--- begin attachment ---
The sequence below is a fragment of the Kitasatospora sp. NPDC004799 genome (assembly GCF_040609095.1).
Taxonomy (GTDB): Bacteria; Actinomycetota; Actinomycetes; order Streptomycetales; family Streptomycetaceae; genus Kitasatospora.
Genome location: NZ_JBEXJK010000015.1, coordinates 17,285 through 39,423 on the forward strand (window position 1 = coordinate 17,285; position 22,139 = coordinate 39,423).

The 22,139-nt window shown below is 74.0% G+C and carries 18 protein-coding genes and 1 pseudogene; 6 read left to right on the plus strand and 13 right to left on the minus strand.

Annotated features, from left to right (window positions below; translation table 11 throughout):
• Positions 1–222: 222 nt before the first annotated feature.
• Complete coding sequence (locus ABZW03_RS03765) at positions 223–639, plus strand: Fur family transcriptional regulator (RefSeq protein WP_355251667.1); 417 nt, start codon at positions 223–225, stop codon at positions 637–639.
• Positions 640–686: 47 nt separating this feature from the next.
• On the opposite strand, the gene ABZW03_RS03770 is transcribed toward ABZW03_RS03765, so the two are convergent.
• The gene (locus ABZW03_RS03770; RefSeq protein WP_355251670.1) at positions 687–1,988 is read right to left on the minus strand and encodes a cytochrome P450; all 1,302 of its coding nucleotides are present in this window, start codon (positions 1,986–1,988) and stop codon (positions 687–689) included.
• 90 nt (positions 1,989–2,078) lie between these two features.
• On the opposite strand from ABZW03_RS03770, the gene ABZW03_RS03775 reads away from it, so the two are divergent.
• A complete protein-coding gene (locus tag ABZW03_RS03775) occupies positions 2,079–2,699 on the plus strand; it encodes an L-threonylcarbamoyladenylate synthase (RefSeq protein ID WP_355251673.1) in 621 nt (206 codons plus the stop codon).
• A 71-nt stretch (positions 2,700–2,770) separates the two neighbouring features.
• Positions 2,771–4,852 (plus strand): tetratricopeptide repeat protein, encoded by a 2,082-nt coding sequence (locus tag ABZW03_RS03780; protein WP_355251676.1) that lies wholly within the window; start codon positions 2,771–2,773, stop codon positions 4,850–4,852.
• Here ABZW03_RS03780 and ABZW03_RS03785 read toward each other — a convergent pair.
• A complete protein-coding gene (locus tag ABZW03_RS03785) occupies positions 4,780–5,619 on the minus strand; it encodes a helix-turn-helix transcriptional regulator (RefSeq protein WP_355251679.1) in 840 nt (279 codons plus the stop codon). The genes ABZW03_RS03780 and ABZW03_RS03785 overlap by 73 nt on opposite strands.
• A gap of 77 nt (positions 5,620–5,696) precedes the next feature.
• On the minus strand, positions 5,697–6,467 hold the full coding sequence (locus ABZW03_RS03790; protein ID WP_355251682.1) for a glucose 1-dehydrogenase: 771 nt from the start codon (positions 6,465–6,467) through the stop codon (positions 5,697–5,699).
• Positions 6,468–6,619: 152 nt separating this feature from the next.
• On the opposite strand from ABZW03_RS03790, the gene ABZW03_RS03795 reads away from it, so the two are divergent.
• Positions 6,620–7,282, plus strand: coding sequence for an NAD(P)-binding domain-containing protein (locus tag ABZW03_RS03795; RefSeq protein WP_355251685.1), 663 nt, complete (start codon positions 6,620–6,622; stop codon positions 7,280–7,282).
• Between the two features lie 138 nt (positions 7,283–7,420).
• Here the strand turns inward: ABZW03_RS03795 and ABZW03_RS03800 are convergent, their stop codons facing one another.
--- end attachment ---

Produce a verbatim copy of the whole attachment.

The sequence below is a fragment of the Kitasatospora sp. NPDC004799 genome (assembly GCF_040609095.1).
Taxonomy (GTDB): Bacteria; Actinomycetota; Actinomycetes; order Streptomycetales; family Streptomycetaceae; genus Kitasatospora.
Genome location: NZ_JBEXJK010000015.1, coordinates 17,285 through 39,423 on the forward strand (window position 1 = coordinate 17,285; position 22,139 = coordinate 39,423).

The 22,139-nt window shown below is 74.0% G+C and carries 18 protein-coding genes and 1 pseudogene; 6 read left to right on the plus strand and 13 right to left on the minus strand.

Annotated features, from left to right (window positions below; translation table 11 throughout):
• Positions 1–222: 222 nt before the first annotated feature.
• Complete coding sequence (locus ABZW03_RS03765) at positions 223–639, plus strand: Fur family transcriptional regulator (RefSeq protein WP_355251667.1); 417 nt, start codon at positions 223–225, stop codon at positions 637–639.
• Positions 640–686: 47 nt separating this feature from the next.
• On the opposite strand, the gene ABZW03_RS03770 is transcribed toward ABZW03_RS03765, so the two are convergent.
• The gene (locus ABZW03_RS03770; RefSeq protein WP_355251670.1) at positions 687–1,988 is read right to left on the minus strand and encodes a cytochrome P450; all 1,302 of its coding nucleotides are present in this window, start codon (positions 1,986–1,988) and stop codon (positions 687–689) included.
• 90 nt (positions 1,989–2,078) lie between these two features.
• On the opposite strand from ABZW03_RS03770, the gene ABZW03_RS03775 reads away from it, so the two are divergent.
• A complete protein-coding gene (locus tag ABZW03_RS03775) occupies positions 2,079–2,699 on the plus strand; it encodes an L-threonylcarbamoyladenylate synthase (RefSeq protein ID WP_355251673.1) in 621 nt (206 codons plus the stop codon).
• A 71-nt stretch (positions 2,700–2,770) separates the two neighbouring features.
• Positions 2,771–4,852 (plus strand): tetratricopeptide repeat protein, encoded by a 2,082-nt coding sequence (locus tag ABZW03_RS03780; protein WP_355251676.1) that lies wholly within the window; start codon positions 2,771–2,773, stop codon positions 4,850–4,852.
• Here ABZW03_RS03780 and ABZW03_RS03785 read toward each other — a convergent pair.
• A complete protein-coding gene (locus tag ABZW03_RS03785) occupies positions 4,780–5,619 on the minus strand; it encodes a helix-turn-helix transcriptional regulator (RefSeq protein WP_355251679.1) in 840 nt (279 codons plus the stop codon). The genes ABZW03_RS03780 and ABZW03_RS03785 overlap by 73 nt on opposite strands.
• A gap of 77 nt (positions 5,620–5,696) precedes the next feature.
• On the minus strand, positions 5,697–6,467 hold the full coding sequence (locus ABZW03_RS03790; protein ID WP_355251682.1) for a glucose 1-dehydrogenase: 771 nt from the start codon (positions 6,465–6,467) through the stop codon (positions 5,697–5,699).
• Positions 6,468–6,619: 152 nt separating this feature from the next.
• On the opposite strand from ABZW03_RS03790, the gene ABZW03_RS03795 reads away from it, so the two are divergent.
• Positions 6,620–7,282, plus strand: coding sequence for an NAD(P)-binding domain-containing protein (locus tag ABZW03_RS03795; RefSeq protein WP_355251685.1), 663 nt, complete (start codon positions 6,620–6,622; stop codon positions 7,280–7,282).
• Between the two features lie 138 nt (positions 7,283–7,420).
• Here the strand turns inward: ABZW03_RS03795 and ABZW03_RS03800 are convergent, their stop codons facing one another.